As Issue 2 was repealed in Ohio last week, Steve Gunn at EAG Communications believes that there are two important lessons to be learned. One, that it's unwise to make major changes to longtime state policy without first "educating the public". And two, once you've riled up the big money leadership of Big Labor, you shouldn't "spend weeks yawning and stretching before preparing to fight back."
Issue 2 would have upheld Senate Bill and limited collective bargaining privileges for public employee labor unions. However, sixty-three percent of voters opposed the public union reform law.
That means Ohioans can probably expect a major push-back from labor in the coming months, which will be bad news for many school districts, writes Gunn, who is from the Education Action Group.
"Local teachers unions will feel like they have a mandate from the public to demand even higher wages and more lucrative benefits, at a time when schools can least afford them."
In the end, labor opponents of Issue 2 raised about $30 million, while supporters raised about $9 million. The Ohio Education Association, the state's largest teachers union, led the way by charging individual members an extra $54 to put toward the campaign. That alone raised about $5.5 million.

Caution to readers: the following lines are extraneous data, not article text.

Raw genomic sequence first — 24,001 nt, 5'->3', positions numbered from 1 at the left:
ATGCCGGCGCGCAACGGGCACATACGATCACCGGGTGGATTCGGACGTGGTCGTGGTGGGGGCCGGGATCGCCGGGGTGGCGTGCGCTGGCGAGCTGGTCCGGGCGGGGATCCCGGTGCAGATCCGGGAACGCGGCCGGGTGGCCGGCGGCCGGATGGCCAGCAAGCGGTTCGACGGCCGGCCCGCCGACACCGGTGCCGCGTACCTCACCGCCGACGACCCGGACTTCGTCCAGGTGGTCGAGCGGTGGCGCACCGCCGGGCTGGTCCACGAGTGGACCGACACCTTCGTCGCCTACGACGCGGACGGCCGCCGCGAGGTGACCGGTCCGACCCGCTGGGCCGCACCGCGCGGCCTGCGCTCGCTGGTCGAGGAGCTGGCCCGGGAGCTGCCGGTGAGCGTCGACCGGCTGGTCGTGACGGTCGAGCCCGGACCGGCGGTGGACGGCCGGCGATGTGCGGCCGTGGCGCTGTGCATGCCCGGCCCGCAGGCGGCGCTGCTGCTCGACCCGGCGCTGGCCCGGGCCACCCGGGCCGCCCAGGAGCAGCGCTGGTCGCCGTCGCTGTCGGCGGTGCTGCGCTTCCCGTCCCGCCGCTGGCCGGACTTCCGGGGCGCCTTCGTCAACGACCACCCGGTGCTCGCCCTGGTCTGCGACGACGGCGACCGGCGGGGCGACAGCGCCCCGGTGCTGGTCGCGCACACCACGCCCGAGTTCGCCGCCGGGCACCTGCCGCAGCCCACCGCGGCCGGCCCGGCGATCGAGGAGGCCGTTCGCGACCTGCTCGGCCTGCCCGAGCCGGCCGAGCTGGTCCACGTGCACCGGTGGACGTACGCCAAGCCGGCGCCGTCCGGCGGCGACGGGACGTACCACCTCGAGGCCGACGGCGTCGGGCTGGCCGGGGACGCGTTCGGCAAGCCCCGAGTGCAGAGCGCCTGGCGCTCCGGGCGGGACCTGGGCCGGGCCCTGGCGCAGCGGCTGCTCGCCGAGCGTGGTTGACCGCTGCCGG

Supporters of the legislation, like officials from the state chamber of commerce, could be accused of dithering, as they told reporters they still hadn't decided how much they would spend to defend the new law.
In advance of his visit to Cincinnati, Ohio, U.S. Secretary of Education Arne Duncan commented regarding the decision by Ohio voters to repeal restrictions on collective bargaining rights for public workers in the state:
"The voters of Ohio sent a clear signal that they support collective bargaining rights and they want to work together to rebuild their economy, strengthen the middle class and improve public education. I salute the unions and their allies for their successful effort to support workers rights, and I look forward to working with all of the people of Ohio to meet our common goals."
Governor Kasich and his supporters have indicated in recent days that a major defeat would not stop them from bringing back the various provisions of Issue 2 in separate bills.
"I'm not a guy who goes and hides," Kasich was quoted as saying, regarding his determination to fight back. "That's not the way I was raised."
With Republicans in control of both chambers of the legislature this strategy might be successful.